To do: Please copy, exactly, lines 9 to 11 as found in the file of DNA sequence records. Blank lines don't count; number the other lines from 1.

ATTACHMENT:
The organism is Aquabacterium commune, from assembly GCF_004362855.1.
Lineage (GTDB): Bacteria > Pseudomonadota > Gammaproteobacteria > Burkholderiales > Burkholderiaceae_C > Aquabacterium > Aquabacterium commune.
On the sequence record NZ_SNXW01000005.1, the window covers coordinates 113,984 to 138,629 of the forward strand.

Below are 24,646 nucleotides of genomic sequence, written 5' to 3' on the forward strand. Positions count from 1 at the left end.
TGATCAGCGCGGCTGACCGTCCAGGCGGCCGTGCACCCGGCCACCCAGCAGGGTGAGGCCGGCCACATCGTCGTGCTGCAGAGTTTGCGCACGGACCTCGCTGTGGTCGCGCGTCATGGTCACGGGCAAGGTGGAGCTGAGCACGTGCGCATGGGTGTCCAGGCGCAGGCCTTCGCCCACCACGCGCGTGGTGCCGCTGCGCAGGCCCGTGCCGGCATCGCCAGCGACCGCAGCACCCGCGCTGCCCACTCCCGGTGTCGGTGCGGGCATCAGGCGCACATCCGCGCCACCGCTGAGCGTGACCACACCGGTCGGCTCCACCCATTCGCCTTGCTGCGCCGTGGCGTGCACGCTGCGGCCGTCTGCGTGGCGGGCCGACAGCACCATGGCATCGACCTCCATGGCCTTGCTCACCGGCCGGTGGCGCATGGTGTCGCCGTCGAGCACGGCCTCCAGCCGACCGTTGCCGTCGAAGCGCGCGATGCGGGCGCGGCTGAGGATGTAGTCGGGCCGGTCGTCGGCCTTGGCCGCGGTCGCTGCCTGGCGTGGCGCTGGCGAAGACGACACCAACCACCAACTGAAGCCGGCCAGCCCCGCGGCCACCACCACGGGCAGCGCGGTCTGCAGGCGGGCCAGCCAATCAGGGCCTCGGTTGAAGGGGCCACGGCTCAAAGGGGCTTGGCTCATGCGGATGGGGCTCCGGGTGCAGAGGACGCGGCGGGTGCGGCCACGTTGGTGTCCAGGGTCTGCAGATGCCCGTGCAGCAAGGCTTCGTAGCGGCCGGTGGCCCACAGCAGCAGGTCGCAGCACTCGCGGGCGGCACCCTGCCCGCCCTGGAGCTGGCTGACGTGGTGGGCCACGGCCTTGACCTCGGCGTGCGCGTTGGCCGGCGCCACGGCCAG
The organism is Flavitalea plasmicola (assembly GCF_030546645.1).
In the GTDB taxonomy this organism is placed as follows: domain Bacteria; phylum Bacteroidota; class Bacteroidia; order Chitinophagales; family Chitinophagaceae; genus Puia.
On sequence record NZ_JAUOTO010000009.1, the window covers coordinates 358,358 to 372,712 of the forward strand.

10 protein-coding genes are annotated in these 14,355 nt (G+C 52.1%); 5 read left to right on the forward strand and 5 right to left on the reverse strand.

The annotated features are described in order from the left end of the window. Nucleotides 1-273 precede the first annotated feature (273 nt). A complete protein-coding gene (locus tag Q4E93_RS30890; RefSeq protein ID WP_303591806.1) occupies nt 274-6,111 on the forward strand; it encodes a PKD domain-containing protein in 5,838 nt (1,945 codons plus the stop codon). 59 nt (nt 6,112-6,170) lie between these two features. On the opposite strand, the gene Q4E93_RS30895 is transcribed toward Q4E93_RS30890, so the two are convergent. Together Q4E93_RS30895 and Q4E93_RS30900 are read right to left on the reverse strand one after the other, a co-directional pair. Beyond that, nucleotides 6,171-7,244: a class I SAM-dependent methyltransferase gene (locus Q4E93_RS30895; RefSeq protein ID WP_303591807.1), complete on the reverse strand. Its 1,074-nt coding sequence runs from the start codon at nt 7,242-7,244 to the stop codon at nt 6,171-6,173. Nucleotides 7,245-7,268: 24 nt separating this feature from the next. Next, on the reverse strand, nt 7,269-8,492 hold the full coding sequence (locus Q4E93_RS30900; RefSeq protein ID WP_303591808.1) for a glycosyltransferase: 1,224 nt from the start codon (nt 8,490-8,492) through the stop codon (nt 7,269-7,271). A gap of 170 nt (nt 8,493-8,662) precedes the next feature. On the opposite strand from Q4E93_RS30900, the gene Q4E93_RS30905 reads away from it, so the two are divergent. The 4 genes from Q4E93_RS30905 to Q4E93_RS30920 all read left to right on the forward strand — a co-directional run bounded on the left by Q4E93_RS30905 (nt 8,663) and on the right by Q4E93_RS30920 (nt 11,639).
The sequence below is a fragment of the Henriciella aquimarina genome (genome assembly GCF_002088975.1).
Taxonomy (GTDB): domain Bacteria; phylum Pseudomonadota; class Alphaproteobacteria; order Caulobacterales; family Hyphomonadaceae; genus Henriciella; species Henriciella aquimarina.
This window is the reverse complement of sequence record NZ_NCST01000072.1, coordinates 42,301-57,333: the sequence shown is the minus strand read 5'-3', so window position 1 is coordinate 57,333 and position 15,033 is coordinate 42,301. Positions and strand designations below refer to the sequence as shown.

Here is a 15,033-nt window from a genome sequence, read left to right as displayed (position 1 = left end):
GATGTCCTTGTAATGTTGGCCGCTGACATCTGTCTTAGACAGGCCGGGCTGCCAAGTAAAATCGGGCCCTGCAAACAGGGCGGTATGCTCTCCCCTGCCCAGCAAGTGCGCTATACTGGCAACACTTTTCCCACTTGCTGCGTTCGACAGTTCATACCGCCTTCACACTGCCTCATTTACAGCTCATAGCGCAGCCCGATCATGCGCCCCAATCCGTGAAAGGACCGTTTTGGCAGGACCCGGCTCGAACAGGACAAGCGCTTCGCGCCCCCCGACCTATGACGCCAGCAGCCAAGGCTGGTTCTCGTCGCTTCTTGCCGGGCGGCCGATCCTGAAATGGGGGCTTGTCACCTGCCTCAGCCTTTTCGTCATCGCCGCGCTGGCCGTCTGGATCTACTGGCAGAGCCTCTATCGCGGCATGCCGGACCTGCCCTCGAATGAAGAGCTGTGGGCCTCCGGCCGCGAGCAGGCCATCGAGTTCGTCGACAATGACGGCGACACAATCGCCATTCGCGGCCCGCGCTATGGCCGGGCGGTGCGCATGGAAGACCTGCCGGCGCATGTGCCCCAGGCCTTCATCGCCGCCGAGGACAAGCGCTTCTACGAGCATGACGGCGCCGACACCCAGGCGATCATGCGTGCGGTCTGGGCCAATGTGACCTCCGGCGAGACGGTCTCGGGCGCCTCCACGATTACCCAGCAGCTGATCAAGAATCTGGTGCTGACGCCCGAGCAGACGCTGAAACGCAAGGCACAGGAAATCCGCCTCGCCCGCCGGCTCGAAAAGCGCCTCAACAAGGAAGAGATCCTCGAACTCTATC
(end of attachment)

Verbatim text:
10 protein-coding genes are annotated in these 14,355 nt (G+C 52.1%); 5 read left to right on the forward strand and 5 right to left on the reverse strand.

The annotated features are described in order from the left end of the window. Nucleotides 1-273 precede the first annotated feature (273 nt). A complete protein-coding gene (locus tag Q4E93_RS30890; RefSeq protein ID WP_303591806.1) occupies nt 274-6,111 on the forward strand; it encodes a PKD domain-containing protein in 5,838 nt (1,945 codons plus the stop codon). 59 nt (nt 6,112-6,170) lie between these two features. On the opposite strand, the gene Q4E93_RS30895 is transcribed toward Q4E93_RS30890, so the two are convergent. Together Q4E93_RS30895 and Q4E93_RS30900 are read right to left on the reverse strand one after the other, a co-directional pair. Beyond that, nucleotides 6,171-7,244: a class I SAM-dependent methyltransferase gene (locus Q4E93_RS30895; RefSeq protein ID WP_303591807.1), complete on the reverse strand. Its 1,074-nt coding sequence runs from the start codon at nt 7,242-7,244 to the stop codon at nt 6,171-6,173. Nucleotides 7,245-7,268: 24 nt separating this feature from the next. Next, on the reverse strand, nt 7,269-8,492 hold the full coding sequence (locus Q4E93_RS30900; RefSeq protein ID WP_303591808.1) for a glycosyltransferase: 1,224 nt from the start codon (nt 8,490-8,492) through the stop codon (nt 7,269-7,271). A gap of 170 nt (nt 8,493-8,662) precedes the next feature. On the opposite strand from Q4E93_RS30900, the gene Q4E93_RS30905 reads away from it, so the two are divergent. The 4 genes from Q4E93_RS30905 to Q4E93_RS30920 all read left to right on the forward strand — a co-directional run bounded on the left by Q4E93_RS30905 (nt 8,663) and on the right by Q4E93_RS30920 (nt 11,639).
The sequence below is a fragment of the Henriciella aquimarina genome (genome assembly GCF_002088975.1).